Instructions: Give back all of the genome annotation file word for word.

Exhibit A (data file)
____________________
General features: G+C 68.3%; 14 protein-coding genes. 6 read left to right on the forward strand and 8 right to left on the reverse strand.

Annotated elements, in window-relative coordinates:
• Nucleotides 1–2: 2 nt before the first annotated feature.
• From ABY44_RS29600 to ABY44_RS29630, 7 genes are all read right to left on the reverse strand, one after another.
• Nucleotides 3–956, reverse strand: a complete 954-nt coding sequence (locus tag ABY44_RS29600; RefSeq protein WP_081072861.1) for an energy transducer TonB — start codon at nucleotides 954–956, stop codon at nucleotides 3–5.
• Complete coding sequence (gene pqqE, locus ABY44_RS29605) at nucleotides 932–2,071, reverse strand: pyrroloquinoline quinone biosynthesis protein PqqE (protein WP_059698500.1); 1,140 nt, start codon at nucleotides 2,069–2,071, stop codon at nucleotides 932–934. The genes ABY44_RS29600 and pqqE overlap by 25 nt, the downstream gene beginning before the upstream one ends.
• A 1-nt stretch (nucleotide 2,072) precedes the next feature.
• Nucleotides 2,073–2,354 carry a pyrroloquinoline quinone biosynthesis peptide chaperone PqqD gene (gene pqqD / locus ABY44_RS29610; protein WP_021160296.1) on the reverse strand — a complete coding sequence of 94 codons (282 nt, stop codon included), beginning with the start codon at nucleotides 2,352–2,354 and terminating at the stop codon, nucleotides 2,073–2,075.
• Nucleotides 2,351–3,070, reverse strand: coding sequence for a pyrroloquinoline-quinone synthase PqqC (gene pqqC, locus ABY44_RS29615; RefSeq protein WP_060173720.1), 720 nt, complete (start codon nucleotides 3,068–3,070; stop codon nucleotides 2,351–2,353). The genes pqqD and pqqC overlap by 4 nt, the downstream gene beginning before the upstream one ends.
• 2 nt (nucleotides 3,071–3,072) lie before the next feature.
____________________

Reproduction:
General features: G+C 68.3%; 14 protein-coding genes. 6 read left to right on the forward strand and 8 right to left on the reverse strand.

Annotated elements, in window-relative coordinates:
• Nucleotides 1–2: 2 nt before the first annotated feature.
• From ABY44_RS29600 to ABY44_RS29630, 7 genes are all read right to left on the reverse strand, one after another.
• Nucleotides 3–956, reverse strand: a complete 954-nt coding sequence (locus tag ABY44_RS29600; RefSeq protein WP_081072861.1) for an energy transducer TonB — start codon at nucleotides 954–956, stop codon at nucleotides 3–5.
• Complete coding sequence (gene pqqE, locus ABY44_RS29605) at nucleotides 932–2,071, reverse strand: pyrroloquinoline quinone biosynthesis protein PqqE (protein WP_059698500.1); 1,140 nt, start codon at nucleotides 2,069–2,071, stop codon at nucleotides 932–934. The genes ABY44_RS29600 and pqqE overlap by 25 nt, the downstream gene beginning before the upstream one ends.
• A 1-nt stretch (nucleotide 2,072) precedes the next feature.
• Nucleotides 2,073–2,354 carry a pyrroloquinoline quinone biosynthesis peptide chaperone PqqD gene (gene pqqD / locus ABY44_RS29610; protein WP_021160296.1) on the reverse strand — a complete coding sequence of 94 codons (282 nt, stop codon included), beginning with the start codon at nucleotides 2,352–2,354 and terminating at the stop codon, nucleotides 2,073–2,075.
• Nucleotides 2,351–3,070, reverse strand: coding sequence for a pyrroloquinoline-quinone synthase PqqC (gene pqqC, locus ABY44_RS29615; RefSeq protein WP_060173720.1), 720 nt, complete (start codon nucleotides 3,068–3,070; stop codon nucleotides 2,351–2,353). The genes pqqD and pqqC overlap by 4 nt, the downstream gene beginning before the upstream one ends.
• 2 nt (nucleotides 3,071–3,072) lie before the next feature.